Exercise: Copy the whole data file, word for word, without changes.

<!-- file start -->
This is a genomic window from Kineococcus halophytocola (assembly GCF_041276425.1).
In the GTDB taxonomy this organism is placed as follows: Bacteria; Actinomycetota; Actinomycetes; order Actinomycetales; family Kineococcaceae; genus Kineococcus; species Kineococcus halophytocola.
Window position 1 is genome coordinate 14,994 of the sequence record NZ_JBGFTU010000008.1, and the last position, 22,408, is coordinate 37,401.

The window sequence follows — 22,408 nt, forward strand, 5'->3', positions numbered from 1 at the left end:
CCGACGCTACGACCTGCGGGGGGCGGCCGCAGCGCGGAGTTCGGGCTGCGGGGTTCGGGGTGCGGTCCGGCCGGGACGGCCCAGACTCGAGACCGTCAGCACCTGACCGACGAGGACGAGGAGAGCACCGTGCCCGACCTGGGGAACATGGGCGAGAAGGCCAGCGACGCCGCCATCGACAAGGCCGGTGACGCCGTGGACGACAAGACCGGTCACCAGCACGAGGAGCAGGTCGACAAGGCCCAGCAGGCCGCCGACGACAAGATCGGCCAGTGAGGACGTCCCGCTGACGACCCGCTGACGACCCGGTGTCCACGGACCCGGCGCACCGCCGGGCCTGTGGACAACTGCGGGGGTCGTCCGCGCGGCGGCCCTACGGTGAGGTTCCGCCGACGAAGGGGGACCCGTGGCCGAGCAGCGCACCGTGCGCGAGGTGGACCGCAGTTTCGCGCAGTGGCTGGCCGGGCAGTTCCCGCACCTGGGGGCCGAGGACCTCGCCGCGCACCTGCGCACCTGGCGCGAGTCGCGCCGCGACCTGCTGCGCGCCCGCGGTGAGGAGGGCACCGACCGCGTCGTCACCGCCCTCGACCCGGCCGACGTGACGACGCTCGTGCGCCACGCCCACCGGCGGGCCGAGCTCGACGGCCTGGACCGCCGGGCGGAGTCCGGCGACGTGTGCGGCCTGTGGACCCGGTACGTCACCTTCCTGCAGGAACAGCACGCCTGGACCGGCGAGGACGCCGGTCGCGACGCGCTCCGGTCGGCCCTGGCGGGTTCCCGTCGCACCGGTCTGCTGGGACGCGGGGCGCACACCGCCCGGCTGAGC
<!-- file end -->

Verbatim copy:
This is a genomic window from Kineococcus halophytocola (assembly GCF_041276425.1).
In the GTDB taxonomy this organism is placed as follows: Bacteria; Actinomycetota; Actinomycetes; order Actinomycetales; family Kineococcaceae; genus Kineococcus; species Kineococcus halophytocola.
Window position 1 is genome coordinate 14,994 of the sequence record NZ_JBGFTU010000008.1, and the last position, 22,408, is coordinate 37,401.

The window sequence follows — 22,408 nt, forward strand, 5'->3', positions numbered from 1 at the left end:
CCGACGCTACGACCTGCGGGGGGCGGCCGCAGCGCGGAGTTCGGGCTGCGGGGTTCGGGGTGCGGTCCGGCCGGGACGGCCCAGACTCGAGACCGTCAGCACCTGACCGACGAGGACGAGGAGAGCACCGTGCCCGACCTGGGGAACATGGGCGAGAAGGCCAGCGACGCCGCCATCGACAAGGCCGGTGACGCCGTGGACGACAAGACCGGTCACCAGCACGAGGAGCAGGTCGACAAGGCCCAGCAGGCCGCCGACGACAAGATCGGCCAGTGAGGACGTCCCGCTGACGACCCGCTGACGACCCGGTGTCCACGGACCCGGCGCACCGCCGGGCCTGTGGACAACTGCGGGGGTCGTCCGCGCGGCGGCCCTACGGTGAGGTTCCGCCGACGAAGGGGGACCCGTGGCCGAGCAGCGCACCGTGCGCGAGGTGGACCGCAGTTTCGCGCAGTGGCTGGCCGGGCAGTTCCCGCACCTGGGGGCCGAGGACCTCGCCGCGCACCTGCGCACCTGGCGCGAGTCGCGCCGCGACCTGCTGCGCGCCCGCGGTGAGGAGGGCACCGACCGCGTCGTCACCGCCCTCGACCCGGCCGACGTGACGACGCTCGTGCGCCACGCCCACCGGCGGGCCGAGCTCGACGGCCTGGACCGCCGGGCGGAGTCCGGCGACGTGTGCGGCCTGTGGACCCGGTACGTCACCTTCCTGCAGGAACAGCACGCCTGGACCGGCGAGGACGCCGGTCGCGACGCGCTCCGGTCGGCCCTGGCGGGTTCCCGTCGCACCGGTCTGCTGGGACGCGGGGCGCACACCGCCCGGCTGAGC